- Pinch hitter: where case management teams are less proactive, step up to the plate. Often hospitalists can do things that are not required of them but can accelerate steps that need to happen (in or beyond the hospital). And hospitalists can always advocate for actions and decisions that will inevitably serve the patient’s care.
- Scout: in all cases, raise your hand when you see opportunities for greater efficiency. Advocate for a subtle change in shift schedules, flag the problem of SNF availability on weekends, clarify ownership of a “grey” (and thus missed) conversation between clinical or social work.
That third category is key, as hospital medicine is a team sport, and we are all collaborators in the effort to improve not just ourselves, but others and the systems in which we participate. We are currently advocating for one of our hospitals to pair individual case managers with service lines and individual physicians, which has worked elegantly at other systems.
Tip #3: Avoid Rabbit Holes
Some doctors tend to hold onto patients for reasons of curiosity or for a circumstantially expanded scope of the admission problem. For instance, a patient might say, “My back’s been hurting, doc!” when it has nothing to do with their reason for admission. Some physicians will go down the rabbit hole instead of allowing this care to extend to the patient’s home clinic.
Much of this workup unrelated to the core admission problem is attributable to how young the hospital medicine specialty is. Early hospitalists inherently held outpatient experience and instinctively knew what could and should be done in an outpatient setting, making them more well-rounded. Now, younger physicians finish up residency and go straight for hospitalist jobs, leaving them with skewed perspectives of the scope of care.
At MDP, we work 7-on-7-off shifts, and have traditionally paired physicians with people they like to be paired with. We are considering changing that, and intentionally pairing more tenured physicians (who often have more outpatient experience and are more likely to recognize what can be done in outpatient settings) with newer hospitalists.
This inpatient vs. outpatient dynamic is just a subset of a broader category of potentially unnecessary care. Any time consults or diagnostics are ordered, they serve as possible bottlenecks to discharge. While convincing physicians that certain care practices are never necessary is likely unwise and certainly a labor, discussing where necessary care can be delivered is an easier win.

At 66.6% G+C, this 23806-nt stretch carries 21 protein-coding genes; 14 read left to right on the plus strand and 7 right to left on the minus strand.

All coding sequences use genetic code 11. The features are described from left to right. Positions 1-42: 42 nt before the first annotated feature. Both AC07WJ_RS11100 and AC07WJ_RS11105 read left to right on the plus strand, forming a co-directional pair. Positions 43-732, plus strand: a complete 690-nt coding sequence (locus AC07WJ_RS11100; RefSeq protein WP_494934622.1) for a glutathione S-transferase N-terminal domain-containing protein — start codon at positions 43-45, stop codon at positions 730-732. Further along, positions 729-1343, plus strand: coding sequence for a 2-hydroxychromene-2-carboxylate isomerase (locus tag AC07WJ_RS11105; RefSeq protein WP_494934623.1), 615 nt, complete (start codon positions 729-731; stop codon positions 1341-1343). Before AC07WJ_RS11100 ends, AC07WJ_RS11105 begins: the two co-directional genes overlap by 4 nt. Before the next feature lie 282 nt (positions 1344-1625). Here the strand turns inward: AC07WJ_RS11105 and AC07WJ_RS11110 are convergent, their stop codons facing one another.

In Conclusion: From Coaches to Collaborators
The bottom line is: LOS is a beast. Reducing LOS is a multifactorial problem, and hospitalists are just one piece of the puzzle: albeit an important one. Personality, practice style, and teamwork all matter, and all are sensitive topics that are difficult to quantify. Coaching, peer-to-peer collaboration, and targeted innovations can work in concert for improvement.
At MDP, we know who our “long-term keepers” are. Many are excellent physicians, aside from LOS, and their reasoning often originates from patient-centeredness: “I just do what my patients want.” Engaging hospitalists on anything related to LOS has to be a human exercise.
LOS coaching goes beyond top-down process or exhaustive checklists. I advise individualized shadowing and mentoring. Create forums where hospitalists gain transparency into each other’s practice patterns and practice styles, trading workflow hacks, experimenting with what works and what doesn’t. Learning in complex matters like LOS is rarely “heard”, more often “seen”. Data can play a key role, whether practice pattern data (as provided by Agathos) or psychographic data (as provided by SelectMD).
Ultimately, physicians decide whether or not a patient goes home. We can all consider the role of our personalities, more proactively enlist our teams, and steer clear of unnecessary care.